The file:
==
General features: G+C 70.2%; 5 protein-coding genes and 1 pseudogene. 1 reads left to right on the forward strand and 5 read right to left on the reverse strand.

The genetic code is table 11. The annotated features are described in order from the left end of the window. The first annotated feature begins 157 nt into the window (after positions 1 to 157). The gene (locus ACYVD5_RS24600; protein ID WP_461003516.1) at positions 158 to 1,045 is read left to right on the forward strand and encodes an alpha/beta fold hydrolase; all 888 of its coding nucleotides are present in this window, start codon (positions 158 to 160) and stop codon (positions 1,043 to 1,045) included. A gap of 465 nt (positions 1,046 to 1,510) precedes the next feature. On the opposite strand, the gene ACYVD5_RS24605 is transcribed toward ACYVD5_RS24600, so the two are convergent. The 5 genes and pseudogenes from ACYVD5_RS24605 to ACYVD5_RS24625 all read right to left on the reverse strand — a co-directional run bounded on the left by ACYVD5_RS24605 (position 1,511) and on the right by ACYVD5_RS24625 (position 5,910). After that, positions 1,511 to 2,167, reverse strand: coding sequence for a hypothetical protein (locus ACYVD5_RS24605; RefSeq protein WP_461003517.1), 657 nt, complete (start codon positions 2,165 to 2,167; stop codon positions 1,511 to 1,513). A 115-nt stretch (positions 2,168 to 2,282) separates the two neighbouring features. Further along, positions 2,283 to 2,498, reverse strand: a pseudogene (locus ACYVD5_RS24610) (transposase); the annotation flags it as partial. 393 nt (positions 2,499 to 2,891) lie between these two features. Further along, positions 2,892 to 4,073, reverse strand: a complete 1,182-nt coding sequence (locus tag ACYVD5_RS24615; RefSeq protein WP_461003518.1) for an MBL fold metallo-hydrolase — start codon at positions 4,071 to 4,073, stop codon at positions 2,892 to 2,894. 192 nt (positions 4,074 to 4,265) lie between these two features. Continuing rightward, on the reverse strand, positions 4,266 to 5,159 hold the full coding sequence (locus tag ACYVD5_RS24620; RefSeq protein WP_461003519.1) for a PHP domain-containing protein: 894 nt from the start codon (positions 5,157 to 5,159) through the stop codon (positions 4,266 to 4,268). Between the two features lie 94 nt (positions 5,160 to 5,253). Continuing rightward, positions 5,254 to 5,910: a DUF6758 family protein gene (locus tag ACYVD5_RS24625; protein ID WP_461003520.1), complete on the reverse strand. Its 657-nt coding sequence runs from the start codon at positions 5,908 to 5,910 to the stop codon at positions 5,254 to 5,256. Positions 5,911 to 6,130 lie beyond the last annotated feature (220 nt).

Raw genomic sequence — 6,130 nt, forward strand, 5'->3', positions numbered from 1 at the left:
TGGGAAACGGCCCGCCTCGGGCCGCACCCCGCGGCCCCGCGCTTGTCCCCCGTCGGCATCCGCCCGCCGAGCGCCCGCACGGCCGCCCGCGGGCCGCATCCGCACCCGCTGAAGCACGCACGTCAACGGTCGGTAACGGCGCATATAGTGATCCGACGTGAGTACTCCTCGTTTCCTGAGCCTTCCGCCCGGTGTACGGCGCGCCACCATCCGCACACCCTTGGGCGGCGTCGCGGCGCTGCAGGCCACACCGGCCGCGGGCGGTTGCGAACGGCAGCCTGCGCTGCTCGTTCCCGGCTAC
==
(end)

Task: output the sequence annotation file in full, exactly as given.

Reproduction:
General features: G+C 70.2%; 5 protein-coding genes and 1 pseudogene. 1 reads left to right on the forward strand and 5 read right to left on the reverse strand.

The genetic code is table 11. The annotated features are described in order from the left end of the window. The first annotated feature begins 157 nt into the window (after positions 1 to 157). The gene (locus ACYVD5_RS24600; protein ID WP_461003516.1) at positions 158 to 1,045 is read left to right on the forward strand and encodes an alpha/beta fold hydrolase; all 888 of its coding nucleotides are present in this window, start codon (positions 158 to 160) and stop codon (positions 1,043 to 1,045) included. A gap of 465 nt (positions 1,046 to 1,510) precedes the next feature. On the opposite strand, the gene ACYVD5_RS24605 is transcribed toward ACYVD5_RS24600, so the two are convergent. The 5 genes and pseudogenes from ACYVD5_RS24605 to ACYVD5_RS24625 all read right to left on the reverse strand — a co-directional run bounded on the left by ACYVD5_RS24605 (position 1,511) and on the right by ACYVD5_RS24625 (position 5,910). After that, positions 1,511 to 2,167, reverse strand: coding sequence for a hypothetical protein (locus ACYVD5_RS24605; RefSeq protein WP_461003517.1), 657 nt, complete (start codon positions 2,165 to 2,167; stop codon positions 1,511 to 1,513). A 115-nt stretch (positions 2,168 to 2,282) separates the two neighbouring features. Further along, positions 2,283 to 2,498, reverse strand: a pseudogene (locus ACYVD5_RS24610) (transposase); the annotation flags it as partial. 393 nt (positions 2,499 to 2,891) lie between these two features. Further along, positions 2,892 to 4,073, reverse strand: a complete 1,182-nt coding sequence (locus tag ACYVD5_RS24615; RefSeq protein WP_461003518.1) for an MBL fold metallo-hydrolase — start codon at positions 4,071 to 4,073, stop codon at positions 2,892 to 2,894. 192 nt (positions 4,074 to 4,265) lie between these two features. Continuing rightward, on the reverse strand, positions 4,266 to 5,159 hold the full coding sequence (locus tag ACYVD5_RS24620; RefSeq protein WP_461003519.1) for a PHP domain-containing protein: 894 nt from the start codon (positions 5,157 to 5,159) through the stop codon (positions 4,266 to 4,268). Between the two features lie 94 nt (positions 5,160 to 5,253). Continuing rightward, positions 5,254 to 5,910: a DUF6758 family protein gene (locus tag ACYVD5_RS24625; protein ID WP_461003520.1), complete on the reverse strand. Its 657-nt coding sequence runs from the start codon at positions 5,908 to 5,910 to the stop codon at positions 5,254 to 5,256. Positions 5,911 to 6,130 lie beyond the last annotated feature (220 nt).

Raw genomic sequence — 6,130 nt, forward strand, 5'->3', positions numbered from 1 at the left:
TGGGAAACGGCCCGCCTCGGGCCGCACCCCGCGGCCCCGCGCTTGTCCCCCGTCGGCATCCGCCCGCCGAGCGCCCGCACGGCCGCCCGCGGGCCGCATCCGCACCCGCTGAAGCACGCACGTCAACGGTCGGTAACGGCGCATATAGTGATCCGACGTGAGTACTCCTCGTTTCCTGAGCCTTCCGCCCGGTGTACGGCGCGCCACCATCCGCACACCCTTGGGCGGCGTCGCGGCGCTGCAGGCCACACCGGCCGCGGGCGGTTGCGAACGGCAGCCTGCGCTGCTCGTTCCCGGCTAC